ANC President Cyril Ramaphosa and his team have walked a tightrope since assuming office. And so far so good — they have been able to balance the strains inside the party while cleaning up their act in government.
This, however, may not be a general feeling among South Africans who have lost patience with the political games played within the governing party.
And with good reason.
The president and his team faced three major challenges from the December 2017 elective conference at Nasrec: containing another split of the ANC, reforming the party, and rebuilding the Zupta-compromised institutions of the state.
That some members of the party would go on to create a splinter organisation if the pro-Ramaphosa camp pushed them hard enough could not be ruled out. Given the tense political mood in year after the conference, the ANC has been nothing more than two halves struggling to remain united.
The party seems to have been held together by the mutual fear of what could be a weaker ANC, and or breakaway party, should either camp play its hand too strongly. In fact, there is no doubt that the stalemate of Nasrec did not leave any room for unilateral action by any camp, given the fact that even the top six leaders themselves were drawn from competing camps.
Had there been room for unilateral action, the easiest thing for the new leadership to do would be to assert its authority and courageously act against every leader who had brought the party into disrepute and wait for those leaders to do what they see fit. In that way, those seen to be representing the new dawn could create a credible organisation capable of implementing their reforms. That could be a great response to the need of many ANC voters to see that the party was still worth their trust after the Zuma years.
However, such a move was impossible. Instead, there has been paralysis. In fact, some of the leaders, even within the Ramaphosa camp, had their own integrity questions to answer.
When evaluated on the extent to which the new leadership has maintained relative stability in the party, they have clearly done well against this backdrop. They managed to sway support in KZN towards some middle ground, and they made an intervention in the North West — tactfully working backwards from government to the party. When it came to containing some elements of the alleged fightback plan, there seems to have been some progress but not entirely given the delays in the process of crafting the party list for members of legislative houses ahead of the elections.
These key developments created some sense of slow momentum of change within the party, but the scale is not enough to affirm the claim that there were larger-scale changes in the character of the party as can be judged by its commitment to integrity.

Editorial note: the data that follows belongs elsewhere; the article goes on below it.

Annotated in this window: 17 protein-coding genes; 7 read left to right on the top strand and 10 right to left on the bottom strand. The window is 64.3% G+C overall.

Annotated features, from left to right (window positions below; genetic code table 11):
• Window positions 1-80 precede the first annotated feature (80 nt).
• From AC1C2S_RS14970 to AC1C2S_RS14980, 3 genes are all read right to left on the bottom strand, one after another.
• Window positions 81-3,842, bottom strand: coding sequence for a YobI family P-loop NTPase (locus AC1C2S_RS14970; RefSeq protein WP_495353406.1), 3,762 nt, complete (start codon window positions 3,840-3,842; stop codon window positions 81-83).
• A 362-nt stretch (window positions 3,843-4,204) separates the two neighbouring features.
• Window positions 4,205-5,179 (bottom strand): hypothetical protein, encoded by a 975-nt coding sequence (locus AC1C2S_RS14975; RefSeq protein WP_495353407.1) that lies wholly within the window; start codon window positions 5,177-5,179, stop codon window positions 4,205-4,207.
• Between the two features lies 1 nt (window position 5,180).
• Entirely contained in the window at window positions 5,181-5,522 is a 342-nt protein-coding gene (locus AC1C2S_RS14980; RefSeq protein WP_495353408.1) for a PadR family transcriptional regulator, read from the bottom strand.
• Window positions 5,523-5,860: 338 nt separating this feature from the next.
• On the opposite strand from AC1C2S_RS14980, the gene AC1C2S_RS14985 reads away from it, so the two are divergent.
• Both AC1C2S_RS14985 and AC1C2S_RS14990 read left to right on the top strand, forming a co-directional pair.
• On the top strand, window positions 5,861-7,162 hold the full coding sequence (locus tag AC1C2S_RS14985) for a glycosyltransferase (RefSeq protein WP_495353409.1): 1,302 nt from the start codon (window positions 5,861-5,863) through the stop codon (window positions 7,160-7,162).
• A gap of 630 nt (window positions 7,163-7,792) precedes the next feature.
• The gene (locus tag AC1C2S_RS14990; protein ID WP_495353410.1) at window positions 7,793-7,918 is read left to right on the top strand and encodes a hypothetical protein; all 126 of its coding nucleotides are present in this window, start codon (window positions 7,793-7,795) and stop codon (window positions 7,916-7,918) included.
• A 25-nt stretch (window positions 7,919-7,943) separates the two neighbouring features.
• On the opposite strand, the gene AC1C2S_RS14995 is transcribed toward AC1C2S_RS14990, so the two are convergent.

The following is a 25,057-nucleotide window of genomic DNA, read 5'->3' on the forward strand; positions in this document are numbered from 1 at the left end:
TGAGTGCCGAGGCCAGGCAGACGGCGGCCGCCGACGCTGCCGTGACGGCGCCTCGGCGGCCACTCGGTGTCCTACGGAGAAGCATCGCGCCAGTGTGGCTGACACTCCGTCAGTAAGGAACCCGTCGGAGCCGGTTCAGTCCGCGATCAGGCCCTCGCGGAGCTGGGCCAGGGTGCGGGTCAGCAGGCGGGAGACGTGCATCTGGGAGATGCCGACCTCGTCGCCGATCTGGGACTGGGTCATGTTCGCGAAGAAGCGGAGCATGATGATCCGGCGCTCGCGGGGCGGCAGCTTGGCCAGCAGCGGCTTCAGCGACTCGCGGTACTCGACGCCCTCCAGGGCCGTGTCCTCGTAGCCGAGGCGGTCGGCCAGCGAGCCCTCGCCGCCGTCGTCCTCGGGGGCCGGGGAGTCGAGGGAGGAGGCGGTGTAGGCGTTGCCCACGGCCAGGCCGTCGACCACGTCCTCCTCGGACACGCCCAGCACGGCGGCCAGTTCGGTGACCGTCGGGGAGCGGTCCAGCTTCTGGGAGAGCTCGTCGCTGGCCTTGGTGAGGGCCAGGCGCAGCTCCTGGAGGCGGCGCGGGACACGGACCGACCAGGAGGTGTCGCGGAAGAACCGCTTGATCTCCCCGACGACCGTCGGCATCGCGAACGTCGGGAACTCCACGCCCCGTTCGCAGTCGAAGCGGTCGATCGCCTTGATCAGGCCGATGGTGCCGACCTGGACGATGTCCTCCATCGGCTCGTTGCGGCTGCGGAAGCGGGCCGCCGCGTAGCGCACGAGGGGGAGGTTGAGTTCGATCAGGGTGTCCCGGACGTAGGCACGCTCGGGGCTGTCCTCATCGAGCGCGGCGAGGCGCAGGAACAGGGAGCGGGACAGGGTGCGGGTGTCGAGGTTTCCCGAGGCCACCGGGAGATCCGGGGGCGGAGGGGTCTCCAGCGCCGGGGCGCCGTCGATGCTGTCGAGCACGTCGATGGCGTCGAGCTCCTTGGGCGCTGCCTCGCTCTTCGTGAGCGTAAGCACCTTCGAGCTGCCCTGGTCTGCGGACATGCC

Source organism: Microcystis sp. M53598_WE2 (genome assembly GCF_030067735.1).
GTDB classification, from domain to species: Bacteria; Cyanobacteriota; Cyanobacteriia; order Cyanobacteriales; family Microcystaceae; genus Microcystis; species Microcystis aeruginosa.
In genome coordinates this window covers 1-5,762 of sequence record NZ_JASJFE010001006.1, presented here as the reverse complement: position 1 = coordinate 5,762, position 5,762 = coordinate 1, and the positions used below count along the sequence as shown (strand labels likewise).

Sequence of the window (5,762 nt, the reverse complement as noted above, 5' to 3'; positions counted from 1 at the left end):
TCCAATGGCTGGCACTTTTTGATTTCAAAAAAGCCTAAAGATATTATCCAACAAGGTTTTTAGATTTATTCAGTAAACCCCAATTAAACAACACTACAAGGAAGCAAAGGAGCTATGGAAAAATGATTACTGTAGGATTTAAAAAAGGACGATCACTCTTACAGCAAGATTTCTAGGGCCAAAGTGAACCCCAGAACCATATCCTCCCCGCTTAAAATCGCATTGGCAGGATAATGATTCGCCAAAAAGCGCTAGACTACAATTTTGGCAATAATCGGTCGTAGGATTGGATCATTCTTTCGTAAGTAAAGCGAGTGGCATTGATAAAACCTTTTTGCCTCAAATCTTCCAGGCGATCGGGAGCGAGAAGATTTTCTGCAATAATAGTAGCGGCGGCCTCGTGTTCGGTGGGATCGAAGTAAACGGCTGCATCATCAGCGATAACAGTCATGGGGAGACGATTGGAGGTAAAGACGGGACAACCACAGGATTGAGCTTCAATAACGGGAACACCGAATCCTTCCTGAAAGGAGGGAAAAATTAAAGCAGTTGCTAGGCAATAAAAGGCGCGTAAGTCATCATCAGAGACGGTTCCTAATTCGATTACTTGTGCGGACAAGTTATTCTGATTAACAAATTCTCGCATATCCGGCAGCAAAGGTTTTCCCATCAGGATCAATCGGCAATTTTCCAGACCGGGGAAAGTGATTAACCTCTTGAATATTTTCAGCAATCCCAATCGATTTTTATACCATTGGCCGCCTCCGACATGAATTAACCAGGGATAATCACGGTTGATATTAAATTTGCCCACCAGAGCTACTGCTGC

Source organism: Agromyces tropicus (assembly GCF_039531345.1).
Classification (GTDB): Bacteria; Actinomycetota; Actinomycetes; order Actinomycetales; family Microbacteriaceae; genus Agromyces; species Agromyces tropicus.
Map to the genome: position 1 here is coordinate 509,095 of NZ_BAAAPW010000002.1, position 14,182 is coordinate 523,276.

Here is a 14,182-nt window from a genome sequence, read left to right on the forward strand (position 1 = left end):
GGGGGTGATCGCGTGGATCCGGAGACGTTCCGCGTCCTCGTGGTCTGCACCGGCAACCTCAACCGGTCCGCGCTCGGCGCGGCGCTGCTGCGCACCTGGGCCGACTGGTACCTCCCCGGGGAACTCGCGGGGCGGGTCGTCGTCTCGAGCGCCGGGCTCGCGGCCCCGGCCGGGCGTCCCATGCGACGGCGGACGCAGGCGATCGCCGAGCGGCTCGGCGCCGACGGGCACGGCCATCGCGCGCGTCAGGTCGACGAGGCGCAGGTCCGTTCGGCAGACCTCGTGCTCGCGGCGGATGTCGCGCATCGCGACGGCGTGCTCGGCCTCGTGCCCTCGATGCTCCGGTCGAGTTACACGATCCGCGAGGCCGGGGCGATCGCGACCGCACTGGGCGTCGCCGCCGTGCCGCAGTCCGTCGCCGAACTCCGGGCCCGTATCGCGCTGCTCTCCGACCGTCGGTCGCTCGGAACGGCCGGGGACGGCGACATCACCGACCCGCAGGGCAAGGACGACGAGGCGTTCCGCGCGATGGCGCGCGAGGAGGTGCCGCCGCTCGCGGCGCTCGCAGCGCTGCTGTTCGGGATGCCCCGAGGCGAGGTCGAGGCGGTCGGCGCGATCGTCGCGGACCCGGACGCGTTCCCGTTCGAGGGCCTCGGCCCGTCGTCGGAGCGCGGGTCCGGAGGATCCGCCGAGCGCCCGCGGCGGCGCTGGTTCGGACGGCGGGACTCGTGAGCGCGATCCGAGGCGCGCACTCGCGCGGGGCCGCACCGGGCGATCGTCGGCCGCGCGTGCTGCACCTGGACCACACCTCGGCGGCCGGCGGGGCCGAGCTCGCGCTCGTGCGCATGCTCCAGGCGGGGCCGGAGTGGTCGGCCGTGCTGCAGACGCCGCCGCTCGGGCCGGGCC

The greatest successes have been at government level. The state capture commission of inquiry has progressed seamlessly, and some of the implicated politicians had to fall on their swords; confidence-inspiring appointments were made in key institutions, and vital changes have been made at a number of state-owned enterprises. As a bonus, the economy started showing signs of recovery when third quarter data came out.
Notwithstanding this slow momentum, a failure to act against some cabinet ministers who cost the state billions of money in mismanagement remained a thorn in the flesh of the new leadership. The non-action against them was part of the political risk management that Ramaphosa clearly thought needed to be done especially given the fact that there were only a few months before their term in office ended.
When it comes to the likelihood of compromised leaders coming back into the new administration given the fact that they feature prominently in the listing process, the selection criteria give the new leadership a stronger hand relative to the purely majoritarian process followed. Only 25% of the democratically elected are in what is regarded as a safe zone in the list among those that will be subject to scrutiny.
It is disappointing that the ANC has opted to be about itself in the order of priorities it has faced, a case can be made that the new leaders have done well in walking the difficult tightrope they have walked. They may have alienated voters who hold a moralistic view of politics but have not acted in a way that makes them guilty of a winner takes all and vindictive politics among their own.
Ongama Mtimka is a researcher, lecturer, and political analyst based at Nelson Mandela University. He writes on his personal capacity.